SEARCH

Entries in ICU (3)

Monday
May072012

How ICU Patients Can Block Out the Noise and Confusion

iStockphoto/Thinkstock(ANTWERP, Belgium) -- On top of all their other problems, hospital patients who spend time in the intensive care unit often have a difficult time getting to sleep because of delirium or confusion caused by their surroundings.

Mainly, patients stuck in the ICU complain that interruptions such as phones ringing and people talking are primarily responsible for them failing to get any shuteye.

However, researchers from the University of Antwerp and Antwerp University Hospital seem to have come across a solution that has already worked for millions of people and it doesn't involve medication: Earplugs.

The confusion or delirium experienced by ICU patients was reduced by 50 percent when they were given earplugs to help block out noise.  What's more, most of the earplug wearers reported a better night's sleep than patients who didn't use them.

Copyright 2012 ABC News Radio

Thursday
Jan262012

Infections More Likely in Pediatric ICUs, Research Finds

iStockphoto/Thinkstock(YONKERS, N.Y.) -- Parents whose children are ill enough to spend time in an intensive care unit may have something else to worry about on top of that serious medical condition, according to new research published in Consumer Reports.

The risk of a serious bloodstream infection contracted in hospitals, the report says, is 20 percent higher in pediatric intensive care units (ICUs) than in adult intensive care units.

The Consumer Reports Health Ratings Center also rated pediatric ICUs across the country based on how well they prevented a certain type of dangerous infection that affects central lines -- long tubes inserted into veins that go directly to blood vessels feeding the heart used to administer medication and fluids.

[CLICK HERE TO READ THE FULL REPORT AND SEE THE RATINGS OF PEDIATRIC ICUs]

Based on data from 92 ICUs gathered in 2010, researchers discovered that only five earned the highest possible rating of 5, meaning they reported no central line infections.  Twenty-four ICUs received a 2, the second-lowest rating.  Their infection rates were higher than the national average of 1.5 blood infections per 1,000 days children had central lines.  Two hospitals scored a 1, the lowest rating, with rates more than twice the national average.

The report cites data from the U.S. Centers for Disease Control and Prevention (CDC) that estimated 27,000 to 65,000 central line bloodstream infections in U.S. hospitals in 2009. Between 12,000 and 28,000 of them occurred in ICUs, and about 25 percent of them were fatal.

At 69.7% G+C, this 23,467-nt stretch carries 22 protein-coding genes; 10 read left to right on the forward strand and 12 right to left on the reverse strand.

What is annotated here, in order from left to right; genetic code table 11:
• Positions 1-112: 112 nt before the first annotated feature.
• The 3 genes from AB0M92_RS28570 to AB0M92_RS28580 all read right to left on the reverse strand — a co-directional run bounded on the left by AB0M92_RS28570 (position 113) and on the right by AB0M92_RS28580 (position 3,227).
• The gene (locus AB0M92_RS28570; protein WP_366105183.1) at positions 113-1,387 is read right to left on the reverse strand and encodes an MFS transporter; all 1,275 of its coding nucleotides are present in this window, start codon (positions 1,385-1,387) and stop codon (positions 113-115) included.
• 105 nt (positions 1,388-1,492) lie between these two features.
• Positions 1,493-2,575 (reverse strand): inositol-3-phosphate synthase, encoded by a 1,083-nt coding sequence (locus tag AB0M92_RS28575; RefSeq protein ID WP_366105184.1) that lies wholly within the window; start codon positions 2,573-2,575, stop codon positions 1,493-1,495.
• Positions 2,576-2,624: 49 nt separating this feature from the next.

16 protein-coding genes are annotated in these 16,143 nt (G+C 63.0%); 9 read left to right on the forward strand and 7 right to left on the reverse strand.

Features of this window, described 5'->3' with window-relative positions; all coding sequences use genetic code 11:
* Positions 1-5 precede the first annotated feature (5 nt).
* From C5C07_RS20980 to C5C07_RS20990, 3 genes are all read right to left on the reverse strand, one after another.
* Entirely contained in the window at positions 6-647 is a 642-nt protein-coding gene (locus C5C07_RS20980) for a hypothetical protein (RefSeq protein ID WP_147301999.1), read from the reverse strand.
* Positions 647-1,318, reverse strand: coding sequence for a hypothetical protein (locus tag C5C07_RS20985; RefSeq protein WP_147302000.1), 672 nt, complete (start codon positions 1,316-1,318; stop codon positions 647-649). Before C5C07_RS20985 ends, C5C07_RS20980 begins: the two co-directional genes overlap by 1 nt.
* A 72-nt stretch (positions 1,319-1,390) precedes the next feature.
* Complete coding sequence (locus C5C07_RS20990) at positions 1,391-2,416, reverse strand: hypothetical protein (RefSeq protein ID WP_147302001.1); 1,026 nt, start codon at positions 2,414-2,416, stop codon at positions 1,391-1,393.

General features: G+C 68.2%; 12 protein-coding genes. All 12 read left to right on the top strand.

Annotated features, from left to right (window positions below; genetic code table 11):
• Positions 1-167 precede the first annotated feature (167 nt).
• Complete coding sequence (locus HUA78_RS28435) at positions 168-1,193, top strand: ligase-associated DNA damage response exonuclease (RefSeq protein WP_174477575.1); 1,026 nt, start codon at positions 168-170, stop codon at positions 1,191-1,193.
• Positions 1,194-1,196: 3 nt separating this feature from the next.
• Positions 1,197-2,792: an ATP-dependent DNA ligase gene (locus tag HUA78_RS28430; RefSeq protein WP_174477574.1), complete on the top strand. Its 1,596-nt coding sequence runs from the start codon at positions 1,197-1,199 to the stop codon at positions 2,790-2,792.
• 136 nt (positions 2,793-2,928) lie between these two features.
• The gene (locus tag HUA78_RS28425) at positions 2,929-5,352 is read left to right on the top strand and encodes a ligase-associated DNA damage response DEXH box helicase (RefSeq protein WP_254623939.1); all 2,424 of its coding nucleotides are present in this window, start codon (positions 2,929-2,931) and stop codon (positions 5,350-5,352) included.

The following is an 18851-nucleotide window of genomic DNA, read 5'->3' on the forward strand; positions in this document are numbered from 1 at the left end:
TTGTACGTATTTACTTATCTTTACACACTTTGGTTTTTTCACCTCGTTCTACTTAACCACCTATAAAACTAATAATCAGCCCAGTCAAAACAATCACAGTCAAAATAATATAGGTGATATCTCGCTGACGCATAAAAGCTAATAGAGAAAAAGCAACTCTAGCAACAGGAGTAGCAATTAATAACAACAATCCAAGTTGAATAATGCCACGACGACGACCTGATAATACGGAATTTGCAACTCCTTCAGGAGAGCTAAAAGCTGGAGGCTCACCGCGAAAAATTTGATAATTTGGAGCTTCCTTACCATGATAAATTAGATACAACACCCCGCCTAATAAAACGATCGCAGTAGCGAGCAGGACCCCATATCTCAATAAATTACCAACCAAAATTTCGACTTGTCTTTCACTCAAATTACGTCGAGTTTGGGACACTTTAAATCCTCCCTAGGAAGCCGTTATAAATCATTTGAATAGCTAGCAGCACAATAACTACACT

"These are serious infections that can lead to the death of a patient and are preventable, but hospitals are not doing enough to prevent them," said Dr. John Santa, director of the Consumer Reports Health Ratings Center.

The infections, he explained, often occur because health care personnel don't take enough precautions to ensure the lines are inserted under absolutely sterile conditions or make sure they are kept very clean so bacteria can't enter the bloodstream.

Santa also said that despite the fact that there are more than 400 hospitals with pediatric ICUs nationwide, only 92 made it into the analysis, because more than half of them did not make their infection data public and the others did not utilize enough central lines to make a fair comparison.  Hospitals are not required in every state to report their data on infections.

Copyright 2012 ABC News Radio

Wednesday
Feb022011

Quality Care Program Decreases Deaths in Mich. ICU Patients

Photo Courtesy - Getty Images(BALTIMORE, Md.) - A new quality improvement program in Michigan intensive care units has decreased the likeliness of patients dying while in care, reports MedPage Today.

The Keystone ICU project, designed by researchers at John Hopkins University, was implemented in 95 Michigan hospitals in 2004 to help reduce deaths caused by infection and to improve other safety standards.

During an evaluation 13 to 22 months after the program started, it was found that patients admitted to Michigan intensive care units were 24 percent less likely to die compared to before the program was initiated.

"These results strongly support governments', hospitals', and healthcare payers' investment in similar successful, large scale, robust, quality improvement initiatives to maximize patient benefits," wrote Allison Lipitz-Snyderman and colleagues.

The length of stays for patients in the ICU in Michigan hospitals also dropped after the program began.

Copyright 2011 ABC News Radio







ABC News Radio